But make no mistake: though The Farewell is based on true life events, it's not a memoir or a biopic. "When I directed Awkwafina, it's not like I told her to play me." Wang explains. "I think [Billi's] based off of me, only in the sense of who I was in that moment, and what I was experiencing, which was a sense of failure in my personal life and career and carrying that weight into this farewell with my grandma where she may never get to see me do anything successful."
Wang emphasizes that she had to constantly find the balance between being truthful and being respectful of her family's privacy and comfort. "Sometimes it's hard to do both," she says. But in making the film, she realized she could still be true to her story without sticking to all the exact details. "Just because you tell a factual movie doesn't mean it's a truthful movie, and just because you tell a truthful movie doesn't mean it has to be 100% factual," says the filmmaker. "We're not making a documentary. It's not journalism."
Wang's parents, who saw the movie at Sundance earlier this year, were happy with the result. "I think that they would probably make the film differently if it was them, but they know that it's my version of the story, so they're just really proud," she explains. Wang also shares that, at first, her dad didn't think their family's story was worth telling, especially with the many diverse narratives even just within their Chinese-American community.
"My dad, when he read the script, he was like, 'This is very authentic, but it's so boring. Why would anyone care?'" she recalls. "He watches Die Hard, and things like that. So I had to explain to him that a movie wasn't always just Die Hard, that people are interested, and they were giving me money to make the movie."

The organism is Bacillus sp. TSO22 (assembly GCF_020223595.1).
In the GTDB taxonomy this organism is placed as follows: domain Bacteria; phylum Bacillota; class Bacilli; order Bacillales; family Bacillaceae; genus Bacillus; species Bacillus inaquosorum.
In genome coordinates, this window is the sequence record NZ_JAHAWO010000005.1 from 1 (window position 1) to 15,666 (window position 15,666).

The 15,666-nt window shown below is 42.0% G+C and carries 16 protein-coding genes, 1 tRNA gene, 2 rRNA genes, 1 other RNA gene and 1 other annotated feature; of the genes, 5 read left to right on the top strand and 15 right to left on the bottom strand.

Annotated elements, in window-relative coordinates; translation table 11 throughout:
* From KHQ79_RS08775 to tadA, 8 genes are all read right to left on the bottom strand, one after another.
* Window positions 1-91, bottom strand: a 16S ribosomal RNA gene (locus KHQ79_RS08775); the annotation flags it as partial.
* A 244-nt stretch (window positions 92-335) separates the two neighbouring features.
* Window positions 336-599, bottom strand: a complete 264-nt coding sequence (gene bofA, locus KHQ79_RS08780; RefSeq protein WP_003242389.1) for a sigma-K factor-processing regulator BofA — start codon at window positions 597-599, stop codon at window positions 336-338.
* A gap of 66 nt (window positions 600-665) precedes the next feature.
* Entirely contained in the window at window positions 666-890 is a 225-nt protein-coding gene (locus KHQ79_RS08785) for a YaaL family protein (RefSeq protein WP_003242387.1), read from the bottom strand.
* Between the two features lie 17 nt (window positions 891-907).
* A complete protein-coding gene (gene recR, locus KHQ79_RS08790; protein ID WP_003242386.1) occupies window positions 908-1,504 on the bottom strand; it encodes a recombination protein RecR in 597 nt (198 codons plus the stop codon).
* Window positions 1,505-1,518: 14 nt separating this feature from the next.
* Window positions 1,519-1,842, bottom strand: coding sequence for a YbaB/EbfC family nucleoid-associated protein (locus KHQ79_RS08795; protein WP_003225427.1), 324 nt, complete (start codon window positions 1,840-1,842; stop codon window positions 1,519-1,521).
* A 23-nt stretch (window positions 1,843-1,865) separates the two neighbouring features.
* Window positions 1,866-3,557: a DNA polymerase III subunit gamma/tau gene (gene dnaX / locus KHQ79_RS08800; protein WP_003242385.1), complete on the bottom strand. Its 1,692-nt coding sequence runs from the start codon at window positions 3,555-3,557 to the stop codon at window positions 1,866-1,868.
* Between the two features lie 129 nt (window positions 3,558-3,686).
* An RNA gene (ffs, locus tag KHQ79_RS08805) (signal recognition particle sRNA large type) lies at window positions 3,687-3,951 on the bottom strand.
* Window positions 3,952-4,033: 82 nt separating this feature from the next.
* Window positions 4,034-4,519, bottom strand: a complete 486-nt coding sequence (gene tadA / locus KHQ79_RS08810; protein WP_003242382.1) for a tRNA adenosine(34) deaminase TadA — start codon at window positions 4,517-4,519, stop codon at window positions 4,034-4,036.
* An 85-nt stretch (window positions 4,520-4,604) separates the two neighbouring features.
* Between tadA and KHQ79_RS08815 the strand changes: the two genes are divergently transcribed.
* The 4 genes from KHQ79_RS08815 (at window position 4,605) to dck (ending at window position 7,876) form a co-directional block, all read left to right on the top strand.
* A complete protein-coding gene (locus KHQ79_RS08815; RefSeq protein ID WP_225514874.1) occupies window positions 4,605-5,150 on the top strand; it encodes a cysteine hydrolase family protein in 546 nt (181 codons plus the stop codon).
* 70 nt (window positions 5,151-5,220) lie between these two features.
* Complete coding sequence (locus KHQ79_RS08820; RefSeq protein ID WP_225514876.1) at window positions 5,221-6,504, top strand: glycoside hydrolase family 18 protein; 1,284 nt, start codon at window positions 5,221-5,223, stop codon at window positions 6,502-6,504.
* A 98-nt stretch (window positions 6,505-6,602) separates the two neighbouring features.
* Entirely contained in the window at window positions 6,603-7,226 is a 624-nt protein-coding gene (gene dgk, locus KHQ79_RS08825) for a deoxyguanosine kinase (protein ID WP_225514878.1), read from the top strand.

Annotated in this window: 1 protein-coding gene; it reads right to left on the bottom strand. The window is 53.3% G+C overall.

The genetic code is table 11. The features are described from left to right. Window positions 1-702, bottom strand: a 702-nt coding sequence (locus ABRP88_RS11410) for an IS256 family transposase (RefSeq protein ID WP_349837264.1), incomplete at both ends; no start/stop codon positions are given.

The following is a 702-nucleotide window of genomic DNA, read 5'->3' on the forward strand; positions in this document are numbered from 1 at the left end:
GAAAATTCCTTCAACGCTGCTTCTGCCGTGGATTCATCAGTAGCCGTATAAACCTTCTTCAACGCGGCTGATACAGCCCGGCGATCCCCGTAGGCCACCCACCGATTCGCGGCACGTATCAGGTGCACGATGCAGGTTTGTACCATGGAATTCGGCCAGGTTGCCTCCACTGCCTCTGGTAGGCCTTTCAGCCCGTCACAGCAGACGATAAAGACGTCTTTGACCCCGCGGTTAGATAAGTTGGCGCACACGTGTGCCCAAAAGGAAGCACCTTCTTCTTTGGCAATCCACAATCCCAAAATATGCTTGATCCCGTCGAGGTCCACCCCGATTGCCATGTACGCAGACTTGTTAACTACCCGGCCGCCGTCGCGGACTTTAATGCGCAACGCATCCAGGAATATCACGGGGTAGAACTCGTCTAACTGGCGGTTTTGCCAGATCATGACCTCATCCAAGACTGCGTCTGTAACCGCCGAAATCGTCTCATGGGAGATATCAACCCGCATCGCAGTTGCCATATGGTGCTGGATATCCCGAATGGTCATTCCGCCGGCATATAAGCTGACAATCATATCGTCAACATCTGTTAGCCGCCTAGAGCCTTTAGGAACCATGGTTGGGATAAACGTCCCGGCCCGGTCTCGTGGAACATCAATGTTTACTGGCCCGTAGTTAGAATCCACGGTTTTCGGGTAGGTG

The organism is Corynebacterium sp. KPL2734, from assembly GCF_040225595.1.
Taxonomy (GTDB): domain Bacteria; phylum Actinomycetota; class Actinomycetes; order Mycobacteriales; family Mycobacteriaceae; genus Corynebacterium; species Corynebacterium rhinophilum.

Needless to say, Wang didn't add any big explosions to her family drama. "It's been rewarding just to be able to say that I made exactly the movie I set out to make," she says. "I fought really hard to make a very specific movie not knowing if people would respond."
But, luckily, people have responded in the most heartwarming way. Beyond tears in the theater and any form of congratulations, the best reaction Wang has gotten so far was from a barista who had watched The Farewell at Sundance.
"He's like, 'You know, I woke up really early this morning because I realized I hadn't talked to my grandma in a few months, and I love her so much, and the first thing I did was call her really early in the morning.' And that was so beautiful to me," she remembers. "Because if that's the only thing that comes out of the movie, is that people go watch the film and call their grandmas, call their mothers, call their fathers, call their grandfathers, call their aunts, call their best friend, call the people that they love that they don't talk to enough and don't take them for granted — I think, then, it's mission accomplished."